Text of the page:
The fact that there is no case isn’t the end of the world though – this will fit easily into an extra canvas bag or even a pencil case. I wouldn’t let this small detail keep you from pulling the trigger. It’s a solid electric knife and selling at a great price!
The Waring Rechargeable/Cordless Electric Knife checks all of my boxes. This next level electric knife is both powerful and aesthetically pleasing, and comes with all kinds of great features. So let’s get into it.
First, the Waring is cordless, as you can tell from the name, which for me is a fundamental feature if you’re going to be paying top dollar. I love that this knife isn’t tied to the wall, and that I can bring it out to the dining room to carve, and really put on a show.
The Waring runs on a rechargeable lithium ion battery, which is included with purchase. It charges quickly and lasts a long time, though I’d like it if Waring had included two batteries, so that I could charge one while the other is in use.
This electric knife also has an integrated LED light for visibility in low-lighting. I’m imagining carving a turkey in a low-lit dining room on Thanksgiving without needing to turn the overhead lights on to see what you’re doing. A little unnecessary, perhaps, but why not?
But in terms of actual ergonomics and functionality, I really like the design of this knife. I’ve come to prefer the extended handle design on electric knives, over the straight handle, because I think it allows for a little bit more leverage. It takes getting used to, and is not the most natural position to grip a knife, but electric knives aren’t normal knives and at the end of the day I think this just works better.
The Waring is also extremely powerful and durable – you won’t have any trouble slicing through anything you might throw at it. Waring just makes really solid products – I actually have a Waring hair trimmer and it’s the best one I’ve ever had.
The Waring Rechargeable/Cordless Electric Knife also comes with a heavy duty carrying case. As I’ve said elsewhere, this is really important for such an expensive tool, both to protect it and to avoid losing small components.
On the downside, it is expensive, and you need to keep the on/off button pressed while using. Again, this is a safety feature, and one I’d really encourage designers to work around. It’s kind of par for the course at this point though, so I can’t fault Waring. At the end of the day this is a fantastic carving knife, and one I wouldn’t hesitate to add to my kitchen toolkit.
American Angler perfected their hand held reciprocator for fishing, but there are no rules when it comes to bringing this thing into the kitchen.
Alright, so the American Angler PRO Series EFK is not technically made for kitchens. It’s actually designed – as the brand name implies – for fishing and filleting fresh catches. That said, there is no reason it won’t work in a kitchen, and given the quality, I’d say it works quite well.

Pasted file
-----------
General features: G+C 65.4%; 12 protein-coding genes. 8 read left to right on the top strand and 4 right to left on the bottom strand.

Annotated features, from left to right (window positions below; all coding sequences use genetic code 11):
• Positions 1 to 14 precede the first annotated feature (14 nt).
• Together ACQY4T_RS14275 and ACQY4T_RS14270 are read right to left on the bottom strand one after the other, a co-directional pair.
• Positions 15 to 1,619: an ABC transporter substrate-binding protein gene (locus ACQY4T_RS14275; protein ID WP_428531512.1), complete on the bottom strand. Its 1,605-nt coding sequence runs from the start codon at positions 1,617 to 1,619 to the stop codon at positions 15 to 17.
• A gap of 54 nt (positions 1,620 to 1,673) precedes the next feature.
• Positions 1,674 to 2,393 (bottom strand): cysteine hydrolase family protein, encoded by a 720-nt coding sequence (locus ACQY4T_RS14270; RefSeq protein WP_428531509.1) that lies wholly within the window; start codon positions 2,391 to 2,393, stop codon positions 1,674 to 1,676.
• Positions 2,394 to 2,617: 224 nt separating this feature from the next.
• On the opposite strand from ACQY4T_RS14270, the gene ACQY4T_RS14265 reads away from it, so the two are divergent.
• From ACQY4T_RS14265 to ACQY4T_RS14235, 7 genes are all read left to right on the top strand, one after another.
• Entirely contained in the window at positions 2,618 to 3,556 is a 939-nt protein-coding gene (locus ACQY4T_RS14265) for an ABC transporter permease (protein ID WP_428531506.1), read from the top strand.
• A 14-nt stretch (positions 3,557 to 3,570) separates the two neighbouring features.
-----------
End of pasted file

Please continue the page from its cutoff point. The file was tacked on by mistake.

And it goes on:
One of my favorite things about this knife is that it’s actually a few different knives. Unlike some other electric knives on this list, this one comes with five interchangeable blades, different sizes to meet different needs. The American Angler scores an A+++ for versatility.
American Angler lists these as one 10 inch saltwater blade, one 10 inch heavy duty shark blade, one 8 inch curved tip blade, one 8 inch heavy duty shark blade, and finally, one 5.5 inch curved tip blade. Although these were designed for fish, they actually work extremely well on any cut of meat – including turkeys – that you might imagine.
Although the bright orange handle might stick out in your kitchen, it’s also pretty comfortable. And, importantly, it’s built with airflow technology that keeps the handle cool during use. This knife is more powerful than most, so the extra cooling is necessary and noted.
On the downside, the American Angler knife needs to be plugged in. For the money, I’d really hope for a cordless knife with rechargeable batteries. But, given the superior quality, power and 2-Year Limited Lifetime Warranty, I’d say this is a small price to pay.
So, ready to buy?
Here a few final considerations before pulling the trigger, just to make sure you get the right electric knife for you. There are a few notable differences in the products listed above, and a few critical design features that are worth paying attention to.
My first thought in selecting an electric knife is deciding how important cordless is to you. An electric knife that you don’t have to plug into a wall is incredibly convenient; there’s just no disputing that. Carving at the table without having to worry about being next to a power outlet makes a huge difference.
That said, the cordless options tend to be a bit more expensive, or rather, quite a bit more expensive. So, is it worth the investment? I generally think so, but that’s because I find these cordless options to be superior machines, beyond just being cordless. They are powerful and sturdy, and I feel confident using them on a daily basis, rather than just storing them for 11 ½ months out of the year.
Another thing to consider is design. Some of the knives on this list have an extended handle, kind of like a suitcase handle, while others resemble more traditional knives. Ultimately, this will be a matter of personal preference.
While I started out preferring traditional handles, since they most closely resemble my normal knives, I’ve slowly started to prefer extended handle models. They just feel a little more sturdy, and let’s face it, electric knives are not normal knives, and don’t slice in the same way.
Finally, let’s talk about blade length. Electric knives usually work with dual, reciprocating blades that oscillate side by side, in an alternating pattern. These blades, typically stainless steel, make short work of most proteins.
But because these blades are also removable, you’ll need to pay attention to how far the blade extends beyond the handle to get a sense of actual use potential. Sometimes vendors can be a little misleading, and claim that their blades are 9 inches long, for example.
While this may be technically true, they don’t mention the fact that 3 of those 9 inches need to be inserted into the handle, leaving only 6 inches of functional blade length. So, on this list I’ve tried to include only functional blade length, and don’t detail any length inserted into the handle. I think of this as a more honest picture of what you’ll get when you unpack your knife.
At the end of the day, all of these electric knives work beautifully. They range in cost and in terms of design, but each one excels at their specific, intended use. Take a moment and think of your specific needs from an electric knife, and then buy with confidence!